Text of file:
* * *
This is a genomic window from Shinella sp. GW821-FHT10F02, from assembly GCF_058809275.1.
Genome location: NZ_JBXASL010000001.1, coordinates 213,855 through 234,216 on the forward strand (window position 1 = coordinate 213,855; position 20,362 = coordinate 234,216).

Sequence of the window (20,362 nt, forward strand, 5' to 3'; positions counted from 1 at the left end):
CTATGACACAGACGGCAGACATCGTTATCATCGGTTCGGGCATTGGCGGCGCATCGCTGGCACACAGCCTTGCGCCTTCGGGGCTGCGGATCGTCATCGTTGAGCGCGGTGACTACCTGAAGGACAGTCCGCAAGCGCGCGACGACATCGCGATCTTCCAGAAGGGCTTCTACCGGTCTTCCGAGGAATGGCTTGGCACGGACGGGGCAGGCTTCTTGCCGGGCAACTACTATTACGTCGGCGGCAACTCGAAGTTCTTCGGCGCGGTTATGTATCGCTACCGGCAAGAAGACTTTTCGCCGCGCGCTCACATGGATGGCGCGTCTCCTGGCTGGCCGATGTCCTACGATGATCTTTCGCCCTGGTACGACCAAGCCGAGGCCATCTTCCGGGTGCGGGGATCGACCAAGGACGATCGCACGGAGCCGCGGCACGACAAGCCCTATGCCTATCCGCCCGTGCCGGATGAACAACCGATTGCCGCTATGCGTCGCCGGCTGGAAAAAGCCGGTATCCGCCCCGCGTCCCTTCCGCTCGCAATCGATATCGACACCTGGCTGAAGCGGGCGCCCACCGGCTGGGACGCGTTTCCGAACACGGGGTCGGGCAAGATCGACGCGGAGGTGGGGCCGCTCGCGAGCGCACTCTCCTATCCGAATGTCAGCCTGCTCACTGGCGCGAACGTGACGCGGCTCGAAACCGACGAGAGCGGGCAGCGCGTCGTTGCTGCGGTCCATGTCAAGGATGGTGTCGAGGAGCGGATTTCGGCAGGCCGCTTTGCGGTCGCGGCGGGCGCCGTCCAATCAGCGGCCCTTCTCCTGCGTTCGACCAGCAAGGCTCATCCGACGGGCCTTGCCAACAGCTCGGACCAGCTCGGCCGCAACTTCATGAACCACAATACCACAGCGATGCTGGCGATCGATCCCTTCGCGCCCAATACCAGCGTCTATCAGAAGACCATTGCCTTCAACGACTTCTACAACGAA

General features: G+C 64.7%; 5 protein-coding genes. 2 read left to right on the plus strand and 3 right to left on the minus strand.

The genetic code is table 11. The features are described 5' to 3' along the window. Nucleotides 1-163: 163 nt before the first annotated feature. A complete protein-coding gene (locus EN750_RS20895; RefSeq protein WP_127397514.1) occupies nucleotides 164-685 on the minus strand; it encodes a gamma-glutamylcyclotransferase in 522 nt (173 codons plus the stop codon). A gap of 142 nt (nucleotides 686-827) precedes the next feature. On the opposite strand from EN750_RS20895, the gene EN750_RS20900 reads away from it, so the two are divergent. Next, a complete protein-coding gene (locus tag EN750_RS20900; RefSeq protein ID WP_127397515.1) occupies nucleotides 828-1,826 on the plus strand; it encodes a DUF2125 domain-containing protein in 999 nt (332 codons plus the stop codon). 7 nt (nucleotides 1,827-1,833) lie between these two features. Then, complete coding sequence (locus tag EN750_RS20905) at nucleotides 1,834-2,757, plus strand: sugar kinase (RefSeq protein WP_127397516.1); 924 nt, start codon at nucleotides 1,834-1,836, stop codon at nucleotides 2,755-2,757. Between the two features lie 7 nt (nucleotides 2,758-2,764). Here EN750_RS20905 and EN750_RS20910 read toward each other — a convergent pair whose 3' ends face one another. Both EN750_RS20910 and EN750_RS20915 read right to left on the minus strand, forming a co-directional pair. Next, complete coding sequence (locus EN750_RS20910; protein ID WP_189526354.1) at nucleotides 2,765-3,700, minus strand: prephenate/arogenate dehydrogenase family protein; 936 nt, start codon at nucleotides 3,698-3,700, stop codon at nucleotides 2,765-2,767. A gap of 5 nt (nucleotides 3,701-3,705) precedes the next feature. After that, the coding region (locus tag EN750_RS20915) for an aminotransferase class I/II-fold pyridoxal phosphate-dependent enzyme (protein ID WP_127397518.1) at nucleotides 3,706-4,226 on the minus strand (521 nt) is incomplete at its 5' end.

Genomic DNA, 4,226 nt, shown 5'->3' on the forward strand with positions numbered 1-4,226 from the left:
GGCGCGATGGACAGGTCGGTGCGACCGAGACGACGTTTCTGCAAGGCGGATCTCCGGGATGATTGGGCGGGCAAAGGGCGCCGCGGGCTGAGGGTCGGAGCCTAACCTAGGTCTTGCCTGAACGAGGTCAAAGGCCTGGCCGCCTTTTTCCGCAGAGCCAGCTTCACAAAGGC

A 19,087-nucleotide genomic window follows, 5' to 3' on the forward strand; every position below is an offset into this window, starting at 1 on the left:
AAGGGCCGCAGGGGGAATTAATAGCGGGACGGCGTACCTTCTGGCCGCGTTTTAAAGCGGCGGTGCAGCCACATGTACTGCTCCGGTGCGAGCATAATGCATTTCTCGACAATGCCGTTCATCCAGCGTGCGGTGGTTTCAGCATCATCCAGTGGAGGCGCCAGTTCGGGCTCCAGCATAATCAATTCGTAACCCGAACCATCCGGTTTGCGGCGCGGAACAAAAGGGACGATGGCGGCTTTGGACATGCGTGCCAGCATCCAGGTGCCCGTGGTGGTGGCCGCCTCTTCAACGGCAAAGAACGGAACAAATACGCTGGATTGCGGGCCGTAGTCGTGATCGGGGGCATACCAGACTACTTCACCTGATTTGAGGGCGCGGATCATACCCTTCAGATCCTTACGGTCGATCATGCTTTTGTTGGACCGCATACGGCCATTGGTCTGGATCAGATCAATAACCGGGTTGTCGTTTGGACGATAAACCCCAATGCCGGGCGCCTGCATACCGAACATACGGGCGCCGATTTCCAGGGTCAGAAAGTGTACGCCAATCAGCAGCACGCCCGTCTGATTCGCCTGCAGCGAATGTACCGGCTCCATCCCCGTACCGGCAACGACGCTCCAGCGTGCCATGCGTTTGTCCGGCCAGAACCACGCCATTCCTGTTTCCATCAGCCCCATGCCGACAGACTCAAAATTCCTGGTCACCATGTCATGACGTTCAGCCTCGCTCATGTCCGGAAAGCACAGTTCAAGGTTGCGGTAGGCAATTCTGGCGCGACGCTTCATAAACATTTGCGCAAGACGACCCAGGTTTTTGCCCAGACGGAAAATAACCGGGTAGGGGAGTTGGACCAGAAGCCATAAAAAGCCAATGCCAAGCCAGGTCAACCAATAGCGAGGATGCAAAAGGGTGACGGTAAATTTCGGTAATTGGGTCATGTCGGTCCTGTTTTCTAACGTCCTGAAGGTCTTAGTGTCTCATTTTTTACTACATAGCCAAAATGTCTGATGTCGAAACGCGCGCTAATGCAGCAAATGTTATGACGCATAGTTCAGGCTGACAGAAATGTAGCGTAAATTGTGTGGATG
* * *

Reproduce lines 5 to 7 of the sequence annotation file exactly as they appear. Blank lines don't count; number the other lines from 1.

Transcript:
General features: G+C 64.7%; 5 protein-coding genes. 2 read left to right on the plus strand and 3 right to left on the minus strand.

The genetic code is table 11. The features are described 5' to 3' along the window. Nucleotides 1-163: 163 nt before the first annotated feature. A complete protein-coding gene (locus EN750_RS20895; RefSeq protein WP_127397514.1) occupies nucleotides 164-685 on the minus strand; it encodes a gamma-glutamylcyclotransferase in 522 nt (173 codons plus the stop codon). A gap of 142 nt (nucleotides 686-827) precedes the next feature. On the opposite strand from EN750_RS20895, the gene EN750_RS20900 reads away from it, so the two are divergent. Next, a complete protein-coding gene (locus tag EN750_RS20900; RefSeq protein ID WP_127397515.1) occupies nucleotides 828-1,826 on the plus strand; it encodes a DUF2125 domain-containing protein in 999 nt (332 codons plus the stop codon). 7 nt (nucleotides 1,827-1,833) lie between these two features. Then, complete coding sequence (locus tag EN750_RS20905) at nucleotides 1,834-2,757, plus strand: sugar kinase (RefSeq protein WP_127397516.1); 924 nt, start codon at nucleotides 1,834-1,836, stop codon at nucleotides 2,755-2,757. Between the two features lie 7 nt (nucleotides 2,758-2,764). Here EN750_RS20905 and EN750_RS20910 read toward each other — a convergent pair whose 3' ends face one another. Both EN750_RS20910 and EN750_RS20915 read right to left on the minus strand, forming a co-directional pair. Next, complete coding sequence (locus EN750_RS20910; protein ID WP_189526354.1) at nucleotides 2,765-3,700, minus strand: prephenate/arogenate dehydrogenase family protein; 936 nt, start codon at nucleotides 3,698-3,700, stop codon at nucleotides 2,765-2,767. A gap of 5 nt (nucleotides 3,701-3,705) precedes the next feature. After that, the coding region (locus tag EN750_RS20915) for an aminotransferase class I/II-fold pyridoxal phosphate-dependent enzyme (protein ID WP_127397518.1) at nucleotides 3,706-4,226 on the minus strand (521 nt) is incomplete at its 5' end.

Genomic DNA, 4,226 nt, shown 5'->3' on the forward strand with positions numbered 1-4,226 from the left: